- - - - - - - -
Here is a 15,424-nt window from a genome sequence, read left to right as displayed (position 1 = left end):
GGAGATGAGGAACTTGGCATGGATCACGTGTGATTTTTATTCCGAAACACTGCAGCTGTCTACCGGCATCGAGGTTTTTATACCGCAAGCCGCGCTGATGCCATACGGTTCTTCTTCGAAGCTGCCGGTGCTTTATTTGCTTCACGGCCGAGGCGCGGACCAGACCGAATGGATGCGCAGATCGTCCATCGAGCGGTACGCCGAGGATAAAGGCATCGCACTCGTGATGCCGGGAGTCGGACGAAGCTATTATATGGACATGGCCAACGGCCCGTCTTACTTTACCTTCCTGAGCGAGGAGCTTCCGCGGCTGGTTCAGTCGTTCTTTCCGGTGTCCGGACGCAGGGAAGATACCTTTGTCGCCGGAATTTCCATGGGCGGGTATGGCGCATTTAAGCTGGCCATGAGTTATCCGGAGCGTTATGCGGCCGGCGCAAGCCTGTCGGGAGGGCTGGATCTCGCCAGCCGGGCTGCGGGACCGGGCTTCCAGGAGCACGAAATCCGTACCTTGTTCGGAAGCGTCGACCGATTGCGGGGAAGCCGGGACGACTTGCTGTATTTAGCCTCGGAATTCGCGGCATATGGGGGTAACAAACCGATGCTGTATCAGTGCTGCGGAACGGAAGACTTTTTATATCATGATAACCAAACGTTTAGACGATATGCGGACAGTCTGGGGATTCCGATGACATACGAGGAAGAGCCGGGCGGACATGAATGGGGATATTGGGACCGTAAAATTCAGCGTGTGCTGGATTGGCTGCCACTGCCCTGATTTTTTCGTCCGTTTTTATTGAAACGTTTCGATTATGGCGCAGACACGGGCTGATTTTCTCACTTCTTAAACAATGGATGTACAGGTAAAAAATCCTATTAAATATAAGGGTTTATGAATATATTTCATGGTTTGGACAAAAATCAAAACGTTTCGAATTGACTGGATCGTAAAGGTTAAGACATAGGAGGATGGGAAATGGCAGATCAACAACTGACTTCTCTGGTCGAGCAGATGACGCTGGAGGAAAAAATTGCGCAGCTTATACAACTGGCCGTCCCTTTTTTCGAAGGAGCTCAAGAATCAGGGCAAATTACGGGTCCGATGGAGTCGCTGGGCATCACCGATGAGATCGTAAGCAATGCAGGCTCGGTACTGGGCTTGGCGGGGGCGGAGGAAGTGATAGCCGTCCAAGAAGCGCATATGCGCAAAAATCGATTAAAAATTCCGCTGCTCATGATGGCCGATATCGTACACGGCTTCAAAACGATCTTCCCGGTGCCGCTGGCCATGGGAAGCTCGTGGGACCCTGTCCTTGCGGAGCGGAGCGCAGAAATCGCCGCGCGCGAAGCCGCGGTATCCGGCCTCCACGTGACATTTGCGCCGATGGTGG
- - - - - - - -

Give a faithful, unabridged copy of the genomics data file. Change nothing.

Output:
Here is a 15,424-nt window from a genome sequence, read left to right as displayed (position 1 = left end):
GGAGATGAGGAACTTGGCATGGATCACGTGTGATTTTTATTCCGAAACACTGCAGCTGTCTACCGGCATCGAGGTTTTTATACCGCAAGCCGCGCTGATGCCATACGGTTCTTCTTCGAAGCTGCCGGTGCTTTATTTGCTTCACGGCCGAGGCGCGGACCAGACCGAATGGATGCGCAGATCGTCCATCGAGCGGTACGCCGAGGATAAAGGCATCGCACTCGTGATGCCGGGAGTCGGACGAAGCTATTATATGGACATGGCCAACGGCCCGTCTTACTTTACCTTCCTGAGCGAGGAGCTTCCGCGGCTGGTTCAGTCGTTCTTTCCGGTGTCCGGACGCAGGGAAGATACCTTTGTCGCCGGAATTTCCATGGGCGGGTATGGCGCATTTAAGCTGGCCATGAGTTATCCGGAGCGTTATGCGGCCGGCGCAAGCCTGTCGGGAGGGCTGGATCTCGCCAGCCGGGCTGCGGGACCGGGCTTCCAGGAGCACGAAATCCGTACCTTGTTCGGAAGCGTCGACCGATTGCGGGGAAGCCGGGACGACTTGCTGTATTTAGCCTCGGAATTCGCGGCATATGGGGGTAACAAACCGATGCTGTATCAGTGCTGCGGAACGGAAGACTTTTTATATCATGATAACCAAACGTTTAGACGATATGCGGACAGTCTGGGGATTCCGATGACATACGAGGAAGAGCCGGGCGGACATGAATGGGGATATTGGGACCGTAAAATTCAGCGTGTGCTGGATTGGCTGCCACTGCCCTGATTTTTTCGTCCGTTTTTATTGAAACGTTTCGATTATGGCGCAGACACGGGCTGATTTTCTCACTTCTTAAACAATGGATGTACAGGTAAAAAATCCTATTAAATATAAGGGTTTATGAATATATTTCATGGTTTGGACAAAAATCAAAACGTTTCGAATTGACTGGATCGTAAAGGTTAAGACATAGGAGGATGGGAAATGGCAGATCAACAACTGACTTCTCTGGTCGAGCAGATGACGCTGGAGGAAAAAATTGCGCAGCTTATACAACTGGCCGTCCCTTTTTTCGAAGGAGCTCAAGAATCAGGGCAAATTACGGGTCCGATGGAGTCGCTGGGCATCACCGATGAGATCGTAAGCAATGCAGGCTCGGTACTGGGCTTGGCGGGGGCGGAGGAAGTGATAGCCGTCCAAGAAGCGCATATGCGCAAAAATCGATTAAAAATTCCGCTGCTCATGATGGCCGATATCGTACACGGCTTCAAAACGATCTTCCCGGTGCCGCTGGCCATGGGAAGCTCGTGGGACCCTGTCCTTGCGGAGCGGAGCGCAGAAATCGCCGCGCGCGAAGCCGCGGTATCCGGCCTCCACGTGACATTTGCGCCGATGGTGG